The features of neural networks make them ideal for addressing difficult pattern classification challenges. However, its applicability to various real-world issues has been impeded due to a lack of supporting algorithms that reliably find a nearly globally optimal set of weights and biases in a relatively short time. A genetic algorithm is a type of optimization method that can be considered perfect for exploring a large and complex space in an effective way to find a value that is close to the global optimum. In this paper, we propose a methodology that optimizes the artificial neural network parameters through the use of a genetic algorithm and then deploys it over the Fog network. In which the network’s linking weights and the biases associated with each neuron are optimised using a genetic algorithm. This can help to establish a quick and effective BPNN model that could be uploaded to the Fog network for intrusion classification purposes. Classification experiments on both the UNSW-NB15 and ToN_IoT data sets based on the Fog node Raspberry Pi4 revealed that the optimized model has a higher intrusion detection rate through decreasing the neural network error rate and increasing the true positive rate. Furthermore, achieving up to 37.07% reduction in the execution time compared to other state-of-the-art methods, which accelerates the convergence process and saves processing power. For future work, we recommend performing further experiments on multi-class classification based on diverse datasets to validate the suggested model. Moreover, we are planning to apply other effective deep learning algorithms and support our proposed model with more powerful statistical analysis techniques, aiming to enhance the proposed methodology. Finally, conducting more experiments using different evaluation criteria, such as energy and power consumption rates.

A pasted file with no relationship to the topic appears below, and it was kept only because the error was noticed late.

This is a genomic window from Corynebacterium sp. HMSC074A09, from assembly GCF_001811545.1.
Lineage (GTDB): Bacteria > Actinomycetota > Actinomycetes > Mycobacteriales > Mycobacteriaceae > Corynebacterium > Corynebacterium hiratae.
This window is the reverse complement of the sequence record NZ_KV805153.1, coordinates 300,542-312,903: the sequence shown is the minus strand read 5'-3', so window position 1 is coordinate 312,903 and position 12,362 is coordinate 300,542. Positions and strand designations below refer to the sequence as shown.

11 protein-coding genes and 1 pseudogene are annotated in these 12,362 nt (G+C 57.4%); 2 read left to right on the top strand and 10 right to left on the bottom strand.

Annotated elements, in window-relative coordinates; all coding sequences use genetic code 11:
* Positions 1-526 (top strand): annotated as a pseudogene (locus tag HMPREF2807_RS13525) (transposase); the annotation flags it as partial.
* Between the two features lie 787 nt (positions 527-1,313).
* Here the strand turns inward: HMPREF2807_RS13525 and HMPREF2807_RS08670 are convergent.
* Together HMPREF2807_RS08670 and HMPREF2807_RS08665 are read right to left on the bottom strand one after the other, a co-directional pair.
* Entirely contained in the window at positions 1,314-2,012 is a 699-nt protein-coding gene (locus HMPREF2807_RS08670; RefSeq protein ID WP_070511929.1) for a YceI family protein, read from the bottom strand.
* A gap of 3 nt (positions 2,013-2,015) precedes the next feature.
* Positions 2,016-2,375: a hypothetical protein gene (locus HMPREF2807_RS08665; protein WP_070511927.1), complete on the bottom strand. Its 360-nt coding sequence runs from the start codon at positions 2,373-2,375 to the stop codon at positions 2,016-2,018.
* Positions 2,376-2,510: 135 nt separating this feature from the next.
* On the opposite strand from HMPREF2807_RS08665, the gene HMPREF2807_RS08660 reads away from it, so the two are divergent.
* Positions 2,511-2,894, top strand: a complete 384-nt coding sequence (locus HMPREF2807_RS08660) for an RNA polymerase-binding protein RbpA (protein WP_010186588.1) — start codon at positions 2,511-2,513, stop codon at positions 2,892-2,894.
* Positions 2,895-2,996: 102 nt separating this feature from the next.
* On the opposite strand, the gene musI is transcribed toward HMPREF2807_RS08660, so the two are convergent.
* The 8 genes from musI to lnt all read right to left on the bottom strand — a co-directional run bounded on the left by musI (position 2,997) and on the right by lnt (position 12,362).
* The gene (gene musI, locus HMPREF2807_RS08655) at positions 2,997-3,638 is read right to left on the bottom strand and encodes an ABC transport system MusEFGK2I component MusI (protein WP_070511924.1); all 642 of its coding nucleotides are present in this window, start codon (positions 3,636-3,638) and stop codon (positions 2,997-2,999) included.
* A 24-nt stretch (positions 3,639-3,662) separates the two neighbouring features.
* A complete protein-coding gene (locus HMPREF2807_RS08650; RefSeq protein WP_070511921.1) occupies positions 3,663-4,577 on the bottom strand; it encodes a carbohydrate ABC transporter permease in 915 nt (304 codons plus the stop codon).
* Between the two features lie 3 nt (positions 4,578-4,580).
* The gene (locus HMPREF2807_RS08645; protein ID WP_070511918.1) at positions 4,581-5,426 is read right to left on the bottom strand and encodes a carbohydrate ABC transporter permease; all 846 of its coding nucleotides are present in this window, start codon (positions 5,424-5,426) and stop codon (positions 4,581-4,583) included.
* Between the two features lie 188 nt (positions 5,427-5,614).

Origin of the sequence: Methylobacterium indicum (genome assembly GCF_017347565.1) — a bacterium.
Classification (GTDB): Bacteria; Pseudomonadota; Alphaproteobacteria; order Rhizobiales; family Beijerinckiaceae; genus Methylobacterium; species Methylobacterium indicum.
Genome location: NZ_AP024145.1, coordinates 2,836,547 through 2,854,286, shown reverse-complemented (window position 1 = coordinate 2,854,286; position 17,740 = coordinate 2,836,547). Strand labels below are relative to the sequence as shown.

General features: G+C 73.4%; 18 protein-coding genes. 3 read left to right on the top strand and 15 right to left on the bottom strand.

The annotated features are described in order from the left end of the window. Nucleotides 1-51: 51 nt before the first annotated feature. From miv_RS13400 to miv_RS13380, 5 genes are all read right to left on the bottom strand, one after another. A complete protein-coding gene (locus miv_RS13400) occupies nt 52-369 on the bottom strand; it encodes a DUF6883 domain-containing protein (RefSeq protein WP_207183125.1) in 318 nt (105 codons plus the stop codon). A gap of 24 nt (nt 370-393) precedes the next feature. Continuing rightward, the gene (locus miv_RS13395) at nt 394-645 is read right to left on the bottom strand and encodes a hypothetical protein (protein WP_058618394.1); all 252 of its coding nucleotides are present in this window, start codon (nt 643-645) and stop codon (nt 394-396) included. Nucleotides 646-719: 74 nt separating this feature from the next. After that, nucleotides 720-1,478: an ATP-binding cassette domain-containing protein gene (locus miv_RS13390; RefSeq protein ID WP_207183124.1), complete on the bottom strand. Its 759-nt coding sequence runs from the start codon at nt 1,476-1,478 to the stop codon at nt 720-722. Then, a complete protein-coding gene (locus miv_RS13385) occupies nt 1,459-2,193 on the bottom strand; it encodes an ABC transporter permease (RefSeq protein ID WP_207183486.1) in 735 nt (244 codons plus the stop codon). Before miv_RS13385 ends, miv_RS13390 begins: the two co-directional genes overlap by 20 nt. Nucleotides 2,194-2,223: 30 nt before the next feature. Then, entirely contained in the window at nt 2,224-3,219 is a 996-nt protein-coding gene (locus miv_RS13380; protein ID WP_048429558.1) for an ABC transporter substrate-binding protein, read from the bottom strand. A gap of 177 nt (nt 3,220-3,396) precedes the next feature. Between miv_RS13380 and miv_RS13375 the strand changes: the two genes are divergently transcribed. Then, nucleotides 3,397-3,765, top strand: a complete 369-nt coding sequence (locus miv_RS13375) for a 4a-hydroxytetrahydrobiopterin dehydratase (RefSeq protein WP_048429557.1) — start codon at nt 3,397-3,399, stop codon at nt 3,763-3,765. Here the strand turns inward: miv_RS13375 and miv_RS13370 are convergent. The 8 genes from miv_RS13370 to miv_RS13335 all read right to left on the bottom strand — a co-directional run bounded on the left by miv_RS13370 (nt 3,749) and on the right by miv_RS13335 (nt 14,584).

Anomaly Behavior Analysis Intrusion Detection System


Artificial Neural Network


Back Propagation Neural Networks


Cholesky Factorization-based Online Sequential Extreme Learning Machines


Convolutional Neural Network


Distributed Denial of Service


Denial of Service


Enhanced Hybrid Intrusion Detection System


False Negative


False Positive


Genetic Algorithm


Integrated CNN with LSTM-based Fog Computing Intrusion Detection


Intrusion Detection Systems


Internet of Things


Industrial Internet of Things


Long Short-Term Memory networks


Multilayer Perceptron


Support Vector Machine


True Negative


True Positive


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Doaa Mohamed proposed the methodology; did all the experiments; wrote the main manuscript text; prepared all the figures except Fig. 1; and prepared all the tables. Osama Ismael gave some valuable insights on the proposed methodology, prepared Fig. 1, and reviewed the manuscript.

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Correspondence to Osama Ismael.

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Mohamed, D., Ismael, O. Enhancement of an IoT hybrid intrusion detection system based on fog-to-cloud computing. J Cloud Comp 12, 41 (2023).